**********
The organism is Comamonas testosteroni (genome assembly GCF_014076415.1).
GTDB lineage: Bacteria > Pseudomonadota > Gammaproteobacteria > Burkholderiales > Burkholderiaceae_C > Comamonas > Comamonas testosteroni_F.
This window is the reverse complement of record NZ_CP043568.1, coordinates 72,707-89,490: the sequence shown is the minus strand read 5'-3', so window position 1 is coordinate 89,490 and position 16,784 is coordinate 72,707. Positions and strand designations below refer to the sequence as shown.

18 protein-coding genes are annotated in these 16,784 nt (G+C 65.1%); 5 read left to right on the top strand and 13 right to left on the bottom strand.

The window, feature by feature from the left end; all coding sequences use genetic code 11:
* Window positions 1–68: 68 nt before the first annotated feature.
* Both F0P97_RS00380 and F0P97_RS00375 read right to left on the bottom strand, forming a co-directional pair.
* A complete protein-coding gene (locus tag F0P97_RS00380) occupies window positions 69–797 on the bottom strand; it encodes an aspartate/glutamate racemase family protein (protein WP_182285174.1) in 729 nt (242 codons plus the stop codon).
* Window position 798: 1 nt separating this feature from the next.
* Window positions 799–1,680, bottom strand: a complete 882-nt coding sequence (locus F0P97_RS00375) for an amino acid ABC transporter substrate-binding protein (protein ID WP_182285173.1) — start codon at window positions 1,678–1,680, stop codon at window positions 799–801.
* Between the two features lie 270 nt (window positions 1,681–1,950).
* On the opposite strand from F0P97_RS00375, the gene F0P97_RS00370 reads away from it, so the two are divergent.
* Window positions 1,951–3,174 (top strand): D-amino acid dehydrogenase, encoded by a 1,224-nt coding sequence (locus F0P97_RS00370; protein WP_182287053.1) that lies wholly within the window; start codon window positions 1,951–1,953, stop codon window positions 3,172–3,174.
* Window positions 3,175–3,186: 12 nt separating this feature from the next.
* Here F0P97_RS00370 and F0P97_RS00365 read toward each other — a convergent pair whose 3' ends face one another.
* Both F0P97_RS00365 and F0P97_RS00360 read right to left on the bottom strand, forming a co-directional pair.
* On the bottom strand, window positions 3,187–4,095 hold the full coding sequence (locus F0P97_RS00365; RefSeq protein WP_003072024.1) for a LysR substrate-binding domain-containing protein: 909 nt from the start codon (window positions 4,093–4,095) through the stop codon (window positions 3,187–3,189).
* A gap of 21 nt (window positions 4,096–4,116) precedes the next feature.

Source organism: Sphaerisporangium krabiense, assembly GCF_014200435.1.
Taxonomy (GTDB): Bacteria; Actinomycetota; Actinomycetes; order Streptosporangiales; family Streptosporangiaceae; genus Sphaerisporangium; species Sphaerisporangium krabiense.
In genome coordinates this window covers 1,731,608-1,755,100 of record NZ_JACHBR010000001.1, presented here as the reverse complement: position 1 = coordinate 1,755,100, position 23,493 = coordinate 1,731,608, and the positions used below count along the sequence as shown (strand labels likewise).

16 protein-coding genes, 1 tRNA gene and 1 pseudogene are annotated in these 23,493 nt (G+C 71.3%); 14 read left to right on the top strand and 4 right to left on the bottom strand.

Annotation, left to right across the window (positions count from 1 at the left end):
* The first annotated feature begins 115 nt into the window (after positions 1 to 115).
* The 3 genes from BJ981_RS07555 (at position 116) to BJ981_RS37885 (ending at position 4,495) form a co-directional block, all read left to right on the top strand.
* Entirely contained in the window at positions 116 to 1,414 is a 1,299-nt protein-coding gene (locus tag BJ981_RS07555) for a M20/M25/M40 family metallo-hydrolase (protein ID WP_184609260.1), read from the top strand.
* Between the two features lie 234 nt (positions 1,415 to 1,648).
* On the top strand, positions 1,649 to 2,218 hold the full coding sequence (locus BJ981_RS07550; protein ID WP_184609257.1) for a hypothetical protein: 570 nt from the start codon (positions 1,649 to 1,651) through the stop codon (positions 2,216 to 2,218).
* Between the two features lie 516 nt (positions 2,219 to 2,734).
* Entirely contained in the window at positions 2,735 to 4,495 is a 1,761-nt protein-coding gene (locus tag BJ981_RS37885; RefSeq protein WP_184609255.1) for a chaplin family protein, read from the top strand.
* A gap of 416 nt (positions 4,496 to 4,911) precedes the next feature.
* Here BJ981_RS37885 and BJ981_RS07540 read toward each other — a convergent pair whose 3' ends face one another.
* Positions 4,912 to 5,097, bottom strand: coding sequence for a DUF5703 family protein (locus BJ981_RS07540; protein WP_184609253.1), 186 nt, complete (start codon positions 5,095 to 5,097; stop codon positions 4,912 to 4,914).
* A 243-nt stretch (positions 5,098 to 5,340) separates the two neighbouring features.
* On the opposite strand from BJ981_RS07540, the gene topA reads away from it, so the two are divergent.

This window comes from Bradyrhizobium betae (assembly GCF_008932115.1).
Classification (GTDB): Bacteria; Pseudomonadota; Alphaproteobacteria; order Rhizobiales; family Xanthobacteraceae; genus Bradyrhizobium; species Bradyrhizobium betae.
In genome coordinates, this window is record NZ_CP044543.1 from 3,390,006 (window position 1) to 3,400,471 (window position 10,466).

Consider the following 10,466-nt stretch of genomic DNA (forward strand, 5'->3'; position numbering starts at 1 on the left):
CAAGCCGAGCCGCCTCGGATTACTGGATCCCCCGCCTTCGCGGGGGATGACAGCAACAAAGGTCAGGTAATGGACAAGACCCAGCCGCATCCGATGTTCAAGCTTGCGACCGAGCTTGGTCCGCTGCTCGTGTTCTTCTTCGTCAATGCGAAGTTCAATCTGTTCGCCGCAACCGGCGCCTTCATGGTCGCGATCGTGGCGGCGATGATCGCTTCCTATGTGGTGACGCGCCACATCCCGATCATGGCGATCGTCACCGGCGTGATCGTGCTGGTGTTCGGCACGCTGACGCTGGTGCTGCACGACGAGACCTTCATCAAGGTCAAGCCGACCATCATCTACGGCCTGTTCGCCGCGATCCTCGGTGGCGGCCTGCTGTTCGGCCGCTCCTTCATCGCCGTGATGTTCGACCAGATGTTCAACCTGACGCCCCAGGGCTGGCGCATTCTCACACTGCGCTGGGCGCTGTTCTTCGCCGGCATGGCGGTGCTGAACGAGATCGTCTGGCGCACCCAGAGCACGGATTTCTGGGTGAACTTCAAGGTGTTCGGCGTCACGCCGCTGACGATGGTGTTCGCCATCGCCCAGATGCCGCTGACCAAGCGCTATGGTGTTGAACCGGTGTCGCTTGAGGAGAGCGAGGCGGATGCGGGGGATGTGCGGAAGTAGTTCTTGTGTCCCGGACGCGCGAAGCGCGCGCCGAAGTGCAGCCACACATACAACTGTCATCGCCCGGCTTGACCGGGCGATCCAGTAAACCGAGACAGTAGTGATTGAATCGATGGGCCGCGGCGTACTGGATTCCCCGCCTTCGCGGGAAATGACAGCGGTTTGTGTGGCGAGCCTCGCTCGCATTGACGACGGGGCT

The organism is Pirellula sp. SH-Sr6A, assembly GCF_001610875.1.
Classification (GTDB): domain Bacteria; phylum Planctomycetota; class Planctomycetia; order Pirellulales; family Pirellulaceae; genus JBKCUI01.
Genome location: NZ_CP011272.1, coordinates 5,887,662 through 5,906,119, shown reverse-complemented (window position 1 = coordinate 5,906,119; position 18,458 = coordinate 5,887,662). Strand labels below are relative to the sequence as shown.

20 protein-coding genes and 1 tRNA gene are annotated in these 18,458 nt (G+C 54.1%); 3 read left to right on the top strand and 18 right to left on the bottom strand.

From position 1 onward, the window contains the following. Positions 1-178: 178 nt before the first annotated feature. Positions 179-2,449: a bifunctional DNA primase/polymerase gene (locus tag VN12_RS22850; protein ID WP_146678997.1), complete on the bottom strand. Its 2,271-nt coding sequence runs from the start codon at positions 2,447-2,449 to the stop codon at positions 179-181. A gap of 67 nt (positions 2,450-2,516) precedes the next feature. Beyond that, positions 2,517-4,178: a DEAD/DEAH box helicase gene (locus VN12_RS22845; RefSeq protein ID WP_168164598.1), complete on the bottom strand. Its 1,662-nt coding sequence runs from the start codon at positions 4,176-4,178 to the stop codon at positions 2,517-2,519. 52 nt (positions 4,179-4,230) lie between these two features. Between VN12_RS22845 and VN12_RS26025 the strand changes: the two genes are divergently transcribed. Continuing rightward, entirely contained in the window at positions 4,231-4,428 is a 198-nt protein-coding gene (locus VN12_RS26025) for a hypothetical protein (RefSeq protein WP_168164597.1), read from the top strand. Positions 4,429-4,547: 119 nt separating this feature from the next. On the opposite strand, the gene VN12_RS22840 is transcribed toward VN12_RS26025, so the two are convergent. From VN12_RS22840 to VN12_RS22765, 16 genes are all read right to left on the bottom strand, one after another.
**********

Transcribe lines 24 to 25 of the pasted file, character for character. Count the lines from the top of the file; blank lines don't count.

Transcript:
* The first annotated feature begins 115 nt into the window (after positions 1 to 115).
* The 3 genes from BJ981_RS07555 (at position 116) to BJ981_RS37885 (ending at position 4,495) form a co-directional block, all read left to right on the top strand.